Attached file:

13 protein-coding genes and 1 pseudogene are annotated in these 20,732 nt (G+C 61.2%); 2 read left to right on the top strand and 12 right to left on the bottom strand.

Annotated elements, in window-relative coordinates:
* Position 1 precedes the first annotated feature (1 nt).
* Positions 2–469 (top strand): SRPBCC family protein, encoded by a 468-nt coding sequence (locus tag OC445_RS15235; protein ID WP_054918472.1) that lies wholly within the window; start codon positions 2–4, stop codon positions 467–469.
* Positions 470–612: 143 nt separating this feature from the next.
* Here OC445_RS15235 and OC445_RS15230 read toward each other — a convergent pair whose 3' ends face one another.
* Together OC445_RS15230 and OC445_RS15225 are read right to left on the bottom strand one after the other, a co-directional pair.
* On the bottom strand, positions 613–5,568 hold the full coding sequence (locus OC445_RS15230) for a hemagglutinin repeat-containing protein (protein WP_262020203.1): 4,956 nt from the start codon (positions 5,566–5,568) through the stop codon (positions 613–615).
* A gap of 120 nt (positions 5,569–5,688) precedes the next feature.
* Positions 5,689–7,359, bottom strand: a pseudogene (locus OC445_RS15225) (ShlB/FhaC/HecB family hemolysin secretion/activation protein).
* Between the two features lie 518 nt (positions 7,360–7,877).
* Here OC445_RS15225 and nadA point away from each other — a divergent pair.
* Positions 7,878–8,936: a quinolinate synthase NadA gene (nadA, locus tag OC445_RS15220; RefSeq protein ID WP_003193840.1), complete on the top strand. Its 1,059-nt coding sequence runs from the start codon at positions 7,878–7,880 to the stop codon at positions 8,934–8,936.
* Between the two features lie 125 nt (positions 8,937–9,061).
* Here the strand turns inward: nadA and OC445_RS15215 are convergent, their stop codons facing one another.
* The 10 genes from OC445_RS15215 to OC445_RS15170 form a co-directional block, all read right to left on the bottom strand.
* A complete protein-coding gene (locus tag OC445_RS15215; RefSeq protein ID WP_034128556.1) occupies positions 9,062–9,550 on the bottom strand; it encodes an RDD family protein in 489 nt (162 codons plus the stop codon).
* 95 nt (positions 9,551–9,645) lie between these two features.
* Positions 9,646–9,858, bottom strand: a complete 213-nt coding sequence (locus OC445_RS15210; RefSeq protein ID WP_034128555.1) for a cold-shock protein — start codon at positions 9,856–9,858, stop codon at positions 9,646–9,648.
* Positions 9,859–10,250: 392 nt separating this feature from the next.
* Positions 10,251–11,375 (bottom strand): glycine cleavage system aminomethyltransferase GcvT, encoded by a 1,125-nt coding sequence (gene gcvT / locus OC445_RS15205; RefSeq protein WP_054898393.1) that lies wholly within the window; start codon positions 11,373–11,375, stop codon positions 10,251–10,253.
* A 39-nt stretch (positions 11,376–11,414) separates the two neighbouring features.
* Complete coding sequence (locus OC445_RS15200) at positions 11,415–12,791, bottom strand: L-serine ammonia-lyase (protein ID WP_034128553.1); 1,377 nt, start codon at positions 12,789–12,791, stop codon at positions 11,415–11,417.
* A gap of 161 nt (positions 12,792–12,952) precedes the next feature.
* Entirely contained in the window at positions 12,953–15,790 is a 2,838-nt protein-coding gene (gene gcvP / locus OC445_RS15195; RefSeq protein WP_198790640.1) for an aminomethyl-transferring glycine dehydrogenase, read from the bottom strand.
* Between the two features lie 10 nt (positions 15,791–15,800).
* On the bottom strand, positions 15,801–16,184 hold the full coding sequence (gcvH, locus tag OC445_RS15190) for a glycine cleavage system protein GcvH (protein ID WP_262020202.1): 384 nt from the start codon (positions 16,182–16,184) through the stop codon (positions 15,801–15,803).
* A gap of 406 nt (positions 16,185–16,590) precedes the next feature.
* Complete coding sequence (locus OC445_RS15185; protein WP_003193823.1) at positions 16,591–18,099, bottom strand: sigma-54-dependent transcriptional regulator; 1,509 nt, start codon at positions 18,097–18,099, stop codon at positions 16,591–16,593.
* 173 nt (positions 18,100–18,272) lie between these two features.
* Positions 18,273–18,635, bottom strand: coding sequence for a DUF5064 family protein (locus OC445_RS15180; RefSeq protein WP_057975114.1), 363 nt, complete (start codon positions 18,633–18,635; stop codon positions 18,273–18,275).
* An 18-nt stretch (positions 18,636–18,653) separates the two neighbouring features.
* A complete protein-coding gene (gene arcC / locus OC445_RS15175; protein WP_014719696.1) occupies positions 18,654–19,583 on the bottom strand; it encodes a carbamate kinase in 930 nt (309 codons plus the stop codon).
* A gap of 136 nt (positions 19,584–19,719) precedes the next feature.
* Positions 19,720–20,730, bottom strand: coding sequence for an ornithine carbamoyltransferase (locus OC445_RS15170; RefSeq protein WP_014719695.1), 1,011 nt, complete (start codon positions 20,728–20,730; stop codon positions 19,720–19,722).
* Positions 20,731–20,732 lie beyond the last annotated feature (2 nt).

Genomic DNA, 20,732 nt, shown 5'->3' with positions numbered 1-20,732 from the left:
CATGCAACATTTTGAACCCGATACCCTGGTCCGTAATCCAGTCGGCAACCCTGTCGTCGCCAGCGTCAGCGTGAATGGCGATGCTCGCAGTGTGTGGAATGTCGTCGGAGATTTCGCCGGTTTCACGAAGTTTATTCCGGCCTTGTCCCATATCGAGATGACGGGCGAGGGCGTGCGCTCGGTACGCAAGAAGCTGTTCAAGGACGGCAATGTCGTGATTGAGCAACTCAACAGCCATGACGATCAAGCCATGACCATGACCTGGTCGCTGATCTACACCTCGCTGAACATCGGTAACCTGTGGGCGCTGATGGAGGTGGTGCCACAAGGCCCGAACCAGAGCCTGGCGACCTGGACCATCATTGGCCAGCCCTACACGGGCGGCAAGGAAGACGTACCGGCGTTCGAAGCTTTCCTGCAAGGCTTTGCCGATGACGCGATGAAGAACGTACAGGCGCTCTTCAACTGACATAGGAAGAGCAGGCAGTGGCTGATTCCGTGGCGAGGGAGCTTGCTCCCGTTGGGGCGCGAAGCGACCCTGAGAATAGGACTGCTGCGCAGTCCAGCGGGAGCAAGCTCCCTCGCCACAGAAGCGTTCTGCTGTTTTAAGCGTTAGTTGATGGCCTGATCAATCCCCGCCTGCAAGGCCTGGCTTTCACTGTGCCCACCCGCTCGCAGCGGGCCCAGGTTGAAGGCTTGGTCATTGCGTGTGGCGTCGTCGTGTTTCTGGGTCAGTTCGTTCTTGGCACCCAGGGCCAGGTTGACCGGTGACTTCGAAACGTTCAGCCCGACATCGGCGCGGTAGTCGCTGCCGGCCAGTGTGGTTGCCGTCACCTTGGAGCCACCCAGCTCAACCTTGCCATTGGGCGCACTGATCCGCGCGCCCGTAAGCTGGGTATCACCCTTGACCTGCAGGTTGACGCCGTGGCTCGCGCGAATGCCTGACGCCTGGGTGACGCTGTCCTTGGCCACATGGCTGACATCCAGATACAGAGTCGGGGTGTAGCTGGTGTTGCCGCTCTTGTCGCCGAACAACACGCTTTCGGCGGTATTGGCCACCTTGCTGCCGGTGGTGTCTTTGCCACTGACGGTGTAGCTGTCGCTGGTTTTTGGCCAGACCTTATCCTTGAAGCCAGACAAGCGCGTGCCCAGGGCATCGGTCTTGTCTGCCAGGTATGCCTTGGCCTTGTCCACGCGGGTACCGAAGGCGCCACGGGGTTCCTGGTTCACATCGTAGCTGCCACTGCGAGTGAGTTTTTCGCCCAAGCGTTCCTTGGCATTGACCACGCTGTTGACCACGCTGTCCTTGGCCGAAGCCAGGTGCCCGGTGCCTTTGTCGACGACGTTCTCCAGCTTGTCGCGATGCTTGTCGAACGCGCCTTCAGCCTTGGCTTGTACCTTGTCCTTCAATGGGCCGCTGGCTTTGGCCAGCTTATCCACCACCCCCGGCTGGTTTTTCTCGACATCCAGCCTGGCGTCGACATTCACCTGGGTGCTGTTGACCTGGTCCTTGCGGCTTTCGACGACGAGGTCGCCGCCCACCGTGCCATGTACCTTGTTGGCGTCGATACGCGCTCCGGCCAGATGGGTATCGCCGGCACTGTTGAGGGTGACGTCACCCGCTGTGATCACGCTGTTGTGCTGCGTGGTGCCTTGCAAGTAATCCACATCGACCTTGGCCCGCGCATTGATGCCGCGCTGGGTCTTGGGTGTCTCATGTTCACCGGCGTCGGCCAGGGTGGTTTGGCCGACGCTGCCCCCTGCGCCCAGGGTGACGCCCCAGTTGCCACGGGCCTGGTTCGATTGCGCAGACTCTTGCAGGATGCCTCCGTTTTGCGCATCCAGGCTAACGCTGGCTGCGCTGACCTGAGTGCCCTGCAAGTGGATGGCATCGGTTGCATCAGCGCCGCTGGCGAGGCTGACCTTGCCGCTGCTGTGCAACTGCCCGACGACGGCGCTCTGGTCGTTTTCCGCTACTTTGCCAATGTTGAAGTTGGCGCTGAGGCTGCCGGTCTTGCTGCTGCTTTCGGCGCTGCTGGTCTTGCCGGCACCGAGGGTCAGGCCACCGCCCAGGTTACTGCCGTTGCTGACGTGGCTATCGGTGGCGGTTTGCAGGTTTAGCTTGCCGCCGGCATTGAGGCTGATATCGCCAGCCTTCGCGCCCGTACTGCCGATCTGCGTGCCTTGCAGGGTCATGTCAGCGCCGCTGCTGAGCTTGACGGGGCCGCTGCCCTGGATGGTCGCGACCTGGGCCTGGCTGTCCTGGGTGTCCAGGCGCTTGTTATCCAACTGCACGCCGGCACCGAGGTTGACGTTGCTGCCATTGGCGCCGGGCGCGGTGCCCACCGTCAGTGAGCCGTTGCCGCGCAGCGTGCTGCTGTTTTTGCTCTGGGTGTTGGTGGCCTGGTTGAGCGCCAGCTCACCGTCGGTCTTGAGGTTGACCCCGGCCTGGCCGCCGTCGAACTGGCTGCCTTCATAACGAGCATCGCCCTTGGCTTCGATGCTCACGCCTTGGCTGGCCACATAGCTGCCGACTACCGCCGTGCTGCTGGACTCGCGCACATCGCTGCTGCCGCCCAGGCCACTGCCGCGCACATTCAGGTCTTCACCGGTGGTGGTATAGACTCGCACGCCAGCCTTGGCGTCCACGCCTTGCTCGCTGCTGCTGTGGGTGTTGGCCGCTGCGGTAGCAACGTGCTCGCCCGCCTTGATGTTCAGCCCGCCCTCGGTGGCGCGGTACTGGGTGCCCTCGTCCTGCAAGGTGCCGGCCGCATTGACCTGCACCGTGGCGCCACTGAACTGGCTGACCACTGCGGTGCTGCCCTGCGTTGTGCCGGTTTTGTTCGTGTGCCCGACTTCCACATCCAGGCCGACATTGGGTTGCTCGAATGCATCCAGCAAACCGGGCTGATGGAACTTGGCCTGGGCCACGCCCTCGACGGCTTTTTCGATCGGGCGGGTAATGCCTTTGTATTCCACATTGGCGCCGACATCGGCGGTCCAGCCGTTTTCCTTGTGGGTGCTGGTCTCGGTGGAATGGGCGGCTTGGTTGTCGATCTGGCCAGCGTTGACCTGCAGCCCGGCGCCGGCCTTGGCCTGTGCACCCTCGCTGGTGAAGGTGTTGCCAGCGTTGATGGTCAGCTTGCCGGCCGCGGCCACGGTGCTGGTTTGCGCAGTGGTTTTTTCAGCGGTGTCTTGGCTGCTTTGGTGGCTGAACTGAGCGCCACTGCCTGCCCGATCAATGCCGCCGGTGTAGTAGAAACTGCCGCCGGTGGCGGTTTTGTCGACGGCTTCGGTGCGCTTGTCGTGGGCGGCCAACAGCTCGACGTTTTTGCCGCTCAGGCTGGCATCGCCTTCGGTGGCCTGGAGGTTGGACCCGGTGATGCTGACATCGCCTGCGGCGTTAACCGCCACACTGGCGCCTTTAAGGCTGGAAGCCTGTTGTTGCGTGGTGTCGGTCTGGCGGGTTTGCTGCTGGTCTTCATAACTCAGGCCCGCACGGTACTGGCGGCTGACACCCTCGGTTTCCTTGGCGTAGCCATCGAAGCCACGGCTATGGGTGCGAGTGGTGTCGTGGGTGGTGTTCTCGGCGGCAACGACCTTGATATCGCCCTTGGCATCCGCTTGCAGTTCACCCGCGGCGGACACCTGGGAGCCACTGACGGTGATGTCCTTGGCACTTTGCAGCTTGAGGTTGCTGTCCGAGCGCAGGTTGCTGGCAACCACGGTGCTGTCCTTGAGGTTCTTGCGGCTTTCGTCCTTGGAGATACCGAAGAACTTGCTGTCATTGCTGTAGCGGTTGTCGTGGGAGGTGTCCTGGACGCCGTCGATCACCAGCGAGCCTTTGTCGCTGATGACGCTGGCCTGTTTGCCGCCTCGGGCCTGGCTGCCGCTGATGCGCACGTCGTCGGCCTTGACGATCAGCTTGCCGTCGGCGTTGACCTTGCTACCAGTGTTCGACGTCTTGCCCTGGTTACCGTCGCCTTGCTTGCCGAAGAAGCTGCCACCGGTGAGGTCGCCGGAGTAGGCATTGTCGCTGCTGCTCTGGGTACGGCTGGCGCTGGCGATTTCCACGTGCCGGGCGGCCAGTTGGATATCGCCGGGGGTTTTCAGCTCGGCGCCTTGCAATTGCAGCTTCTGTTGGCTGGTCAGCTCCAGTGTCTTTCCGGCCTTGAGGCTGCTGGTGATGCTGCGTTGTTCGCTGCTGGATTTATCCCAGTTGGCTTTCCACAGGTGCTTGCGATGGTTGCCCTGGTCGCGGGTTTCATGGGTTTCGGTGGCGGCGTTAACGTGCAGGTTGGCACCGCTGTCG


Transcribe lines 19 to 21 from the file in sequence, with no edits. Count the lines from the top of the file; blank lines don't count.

* Positions 9,646–9,858, bottom strand: a complete 213-nt coding sequence (locus OC445_RS15210; RefSeq protein ID WP_034128555.1) for a cold-shock protein — start codon at positions 9,856–9,858, stop codon at positions 9,646–9,648.
* Positions 9,859–10,250: 392 nt separating this feature from the next.
* Positions 10,251–11,375 (bottom strand): glycine cleavage system aminomethyltransferase GcvT, encoded by a 1,125-nt coding sequence (gene gcvT / locus OC445_RS15205; RefSeq protein WP_054898393.1) that lies wholly within the window; start codon positions 11,373–11,375, stop codon positions 10,251–10,253.